About one-third of a mile of the Willamette Greenway Trail between the Steel and Broadway Bridges is now closed and locked behind a gate with posted signs that read, “Greenway Closed: Detour to Naito Parkway.” This is not an official closure and it’s unclear whether the people who closed it have the legal right to do so.
I confirmed the closure this morning after receiving two tips yesterday from people who were concerned about it. The company that manages the McCormick Pier Condominiums, Community Management Inc., says the McCormick Pier Board of Directors decided at their meeting on January 18th to close the path because of what they refer to as “unsafe homeless activity under the Steel Bridge.” They say the path will be closed, “until further notice.”
Here’s the flyer they’ve posted in common area near the condo’s parking lot:
Here’s the salient part of the notice:
“There has been an increased problem this past year with persons camping under the Steel Bridge and causing security, maintenance, health, and safety issues to McCormick Pier property and residents. The pictures [in the notice] show just a fraction of the damage at McCormick Pier. The police cannot respond the way the should be able to with the Mayors new “stand down” order for anything to do with the homeless or their dogs.
There is no one left to call and it is simply not safe.”
In a separate notice also posted by CMI, they say the closure was needed, “due to unsafe homeless activity under the Steel Bridge.” “We apologize for any inconvenience this may cause,” continues the notice, “however the Assocation is working hard to keep McCormick Pier as safe as possible during this unfortunate situation.”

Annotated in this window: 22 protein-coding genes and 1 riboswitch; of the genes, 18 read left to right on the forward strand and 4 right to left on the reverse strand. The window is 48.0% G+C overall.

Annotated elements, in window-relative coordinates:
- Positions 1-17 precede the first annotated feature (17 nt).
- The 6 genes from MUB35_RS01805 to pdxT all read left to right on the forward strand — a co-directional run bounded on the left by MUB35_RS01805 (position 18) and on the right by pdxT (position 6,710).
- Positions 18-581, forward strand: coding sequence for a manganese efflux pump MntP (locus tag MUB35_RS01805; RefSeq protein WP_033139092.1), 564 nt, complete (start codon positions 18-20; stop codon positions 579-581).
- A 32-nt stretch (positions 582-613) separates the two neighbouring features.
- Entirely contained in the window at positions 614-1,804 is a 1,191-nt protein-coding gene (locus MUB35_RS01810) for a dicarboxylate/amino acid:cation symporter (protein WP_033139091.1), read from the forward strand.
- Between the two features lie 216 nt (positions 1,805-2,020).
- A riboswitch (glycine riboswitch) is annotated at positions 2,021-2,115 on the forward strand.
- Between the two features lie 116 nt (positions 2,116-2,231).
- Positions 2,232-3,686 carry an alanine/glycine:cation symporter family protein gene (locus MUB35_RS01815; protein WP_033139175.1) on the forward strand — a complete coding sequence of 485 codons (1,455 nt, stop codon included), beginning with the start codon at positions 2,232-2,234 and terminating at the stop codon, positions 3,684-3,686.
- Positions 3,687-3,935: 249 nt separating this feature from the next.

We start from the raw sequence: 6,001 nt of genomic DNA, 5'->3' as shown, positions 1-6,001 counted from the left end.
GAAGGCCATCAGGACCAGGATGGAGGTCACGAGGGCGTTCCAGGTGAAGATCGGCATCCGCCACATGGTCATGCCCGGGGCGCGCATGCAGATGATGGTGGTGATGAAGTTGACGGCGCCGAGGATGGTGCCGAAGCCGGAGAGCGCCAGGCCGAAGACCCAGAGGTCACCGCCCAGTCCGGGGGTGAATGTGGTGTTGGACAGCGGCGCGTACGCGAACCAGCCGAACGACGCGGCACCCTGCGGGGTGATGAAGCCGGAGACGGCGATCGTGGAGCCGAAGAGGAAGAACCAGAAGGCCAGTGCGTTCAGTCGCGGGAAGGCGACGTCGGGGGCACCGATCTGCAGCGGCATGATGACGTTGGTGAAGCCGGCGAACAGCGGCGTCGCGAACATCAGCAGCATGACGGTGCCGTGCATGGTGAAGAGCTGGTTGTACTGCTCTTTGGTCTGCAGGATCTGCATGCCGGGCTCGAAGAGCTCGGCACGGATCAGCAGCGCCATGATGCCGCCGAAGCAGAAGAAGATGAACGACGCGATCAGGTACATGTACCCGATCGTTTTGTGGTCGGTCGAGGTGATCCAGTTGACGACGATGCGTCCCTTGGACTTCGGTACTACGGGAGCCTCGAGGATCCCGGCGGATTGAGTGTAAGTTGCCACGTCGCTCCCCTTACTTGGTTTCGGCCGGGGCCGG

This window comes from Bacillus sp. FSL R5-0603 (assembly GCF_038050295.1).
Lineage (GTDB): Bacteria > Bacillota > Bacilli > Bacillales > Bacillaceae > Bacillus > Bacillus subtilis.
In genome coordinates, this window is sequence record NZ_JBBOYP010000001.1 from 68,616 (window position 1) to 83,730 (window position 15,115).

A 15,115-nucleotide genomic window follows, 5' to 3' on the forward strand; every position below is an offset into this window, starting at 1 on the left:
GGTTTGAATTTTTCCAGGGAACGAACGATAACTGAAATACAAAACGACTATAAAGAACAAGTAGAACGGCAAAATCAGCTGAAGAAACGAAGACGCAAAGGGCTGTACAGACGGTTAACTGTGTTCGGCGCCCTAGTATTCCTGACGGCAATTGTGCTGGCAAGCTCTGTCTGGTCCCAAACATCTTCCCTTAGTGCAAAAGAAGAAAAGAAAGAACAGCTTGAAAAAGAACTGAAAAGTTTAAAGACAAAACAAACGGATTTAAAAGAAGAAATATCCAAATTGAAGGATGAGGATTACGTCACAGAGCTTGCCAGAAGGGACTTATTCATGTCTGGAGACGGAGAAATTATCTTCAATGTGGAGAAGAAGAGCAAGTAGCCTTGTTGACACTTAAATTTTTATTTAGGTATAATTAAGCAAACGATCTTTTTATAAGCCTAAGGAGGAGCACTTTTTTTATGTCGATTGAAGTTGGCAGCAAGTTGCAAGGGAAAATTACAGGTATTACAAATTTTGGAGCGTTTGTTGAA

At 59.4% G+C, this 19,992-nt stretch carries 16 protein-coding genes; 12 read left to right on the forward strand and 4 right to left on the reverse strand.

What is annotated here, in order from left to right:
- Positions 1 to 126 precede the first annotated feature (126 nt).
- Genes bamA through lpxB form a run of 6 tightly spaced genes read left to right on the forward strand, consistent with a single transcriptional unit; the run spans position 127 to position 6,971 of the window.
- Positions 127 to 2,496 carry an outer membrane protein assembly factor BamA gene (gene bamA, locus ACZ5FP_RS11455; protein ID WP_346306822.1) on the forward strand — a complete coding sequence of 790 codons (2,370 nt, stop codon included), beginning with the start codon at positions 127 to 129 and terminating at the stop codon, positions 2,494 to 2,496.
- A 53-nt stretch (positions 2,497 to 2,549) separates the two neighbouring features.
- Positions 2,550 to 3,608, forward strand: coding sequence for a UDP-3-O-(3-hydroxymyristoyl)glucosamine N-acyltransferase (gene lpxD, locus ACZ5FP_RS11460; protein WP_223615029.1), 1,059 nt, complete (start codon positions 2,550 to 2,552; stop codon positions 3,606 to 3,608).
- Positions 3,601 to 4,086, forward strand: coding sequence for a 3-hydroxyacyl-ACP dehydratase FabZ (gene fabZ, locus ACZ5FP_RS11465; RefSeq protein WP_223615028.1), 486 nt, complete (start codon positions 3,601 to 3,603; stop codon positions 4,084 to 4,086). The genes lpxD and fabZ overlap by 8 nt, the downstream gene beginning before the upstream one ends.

In addition to urging people to contact Portland Mayor Charlie Hales’ office, CMI wants residents to send them documented incidents they’ve experienced or witnessed, “in order to present a united front to the appropriate authorities and ask that they take immediate action to remove the campsites and clean up the park.”
People have slept along the path just south of the McCormick Pier Condominiums at the western end of the Steel Bridge for many years. But in the past few months, a full-fledged camp has sprouted up. There are currently many people living on both sides of the path as it approaches the McCormick property.
Michael Morrison rides this section of the path regularly. He contacted us via email yesterday and said he understands the concerns about the encampment but that decision to close it, “is not a very civil response.” “A more nuanced response is needed,” he added.
As we reported with a similar situation on the Springwater, Mayor Hales is no longer enforcing camping bans in Portland until there are enough places for everyone to live.
While the City of Portland maintains an easement in front of the McCormick Pier condos, the homeowners association took over official maintenance responsibilities in 2002. In 2010 they used that authority to close the trail to fix damage caused by erosion; but it’s unclear whether they have the right to close the path for something as vague as “unsafe homeless activity.”
What is clear from this closure is that CMI wants to use the closure to pressure the Mayor’s Office to do more to address the camp that’s sprung up just a few dozen feet from their property line. But their move might have crossed a line if they continue to prohibit access to a path the public has a legal right to use.